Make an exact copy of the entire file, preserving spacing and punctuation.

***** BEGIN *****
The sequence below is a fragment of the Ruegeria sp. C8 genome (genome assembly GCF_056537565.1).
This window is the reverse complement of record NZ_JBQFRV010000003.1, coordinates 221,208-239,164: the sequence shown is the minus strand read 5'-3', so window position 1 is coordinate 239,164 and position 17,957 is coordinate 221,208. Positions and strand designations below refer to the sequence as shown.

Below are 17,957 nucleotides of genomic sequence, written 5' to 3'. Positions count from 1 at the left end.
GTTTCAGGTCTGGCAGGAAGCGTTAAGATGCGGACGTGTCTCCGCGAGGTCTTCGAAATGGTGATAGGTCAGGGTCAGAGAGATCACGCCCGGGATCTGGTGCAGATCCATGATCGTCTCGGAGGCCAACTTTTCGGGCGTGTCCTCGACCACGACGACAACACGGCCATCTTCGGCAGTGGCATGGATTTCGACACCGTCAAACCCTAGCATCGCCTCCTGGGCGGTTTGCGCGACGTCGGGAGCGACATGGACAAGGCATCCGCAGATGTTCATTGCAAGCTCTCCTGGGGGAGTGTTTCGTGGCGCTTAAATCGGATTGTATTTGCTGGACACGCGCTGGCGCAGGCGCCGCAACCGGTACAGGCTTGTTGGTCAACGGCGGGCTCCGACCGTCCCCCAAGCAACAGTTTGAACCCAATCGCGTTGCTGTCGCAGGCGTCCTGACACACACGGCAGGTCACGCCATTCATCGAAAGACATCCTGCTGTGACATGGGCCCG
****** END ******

The sequence below is a fragment of the Ruegeria sp. C8 genome (genome assembly GCF_056537565.1).
This window is the reverse complement of record NZ_JBQFRV010000003.1, coordinates 221,208-239,164: the sequence shown is the minus strand read 5'-3', so window position 1 is coordinate 239,164 and position 17,957 is coordinate 221,208. Positions and strand designations below refer to the sequence as shown.

Below are 17,957 nucleotides of genomic sequence, written 5' to 3'. Positions count from 1 at the left end.
GTTTCAGGTCTGGCAGGAAGCGTTAAGATGCGGACGTGTCTCCGCGAGGTCTTCGAAATGGTGATAGGTCAGGGTCAGAGAGATCACGCCCGGGATCTGGTGCAGATCCATGATCGTCTCGGAGGCCAACTTTTCGGGCGTGTCCTCGACCACGACGACAACACGGCCATCTTCGGCAGTGGCATGGATTTCGACACCGTCAAACCCTAGCATCGCCTCCTGGGCGGTTTGCGCGACGTCGGGAGCGACATGGACAAGGCATCCGCAGATGTTCATTGCAAGCTCTCCTGGGGGAGTGTTTCGTGGCGCTTAAATCGGATTGTATTTGCTGGACACGCGCTGGCGCAGGCGCCGCAACCGGTACAGGCTTGTTGGTCAACGGCGGGCTCCGACCGTCCCCCAAGCAACAGTTTGAACCCAATCGCGTTGCTGTCGCAGGCGTCCTGACACACACGGCAGGTCACGCCATTCATCGAAAGACATCCTGCTGTGACATGGGCCCG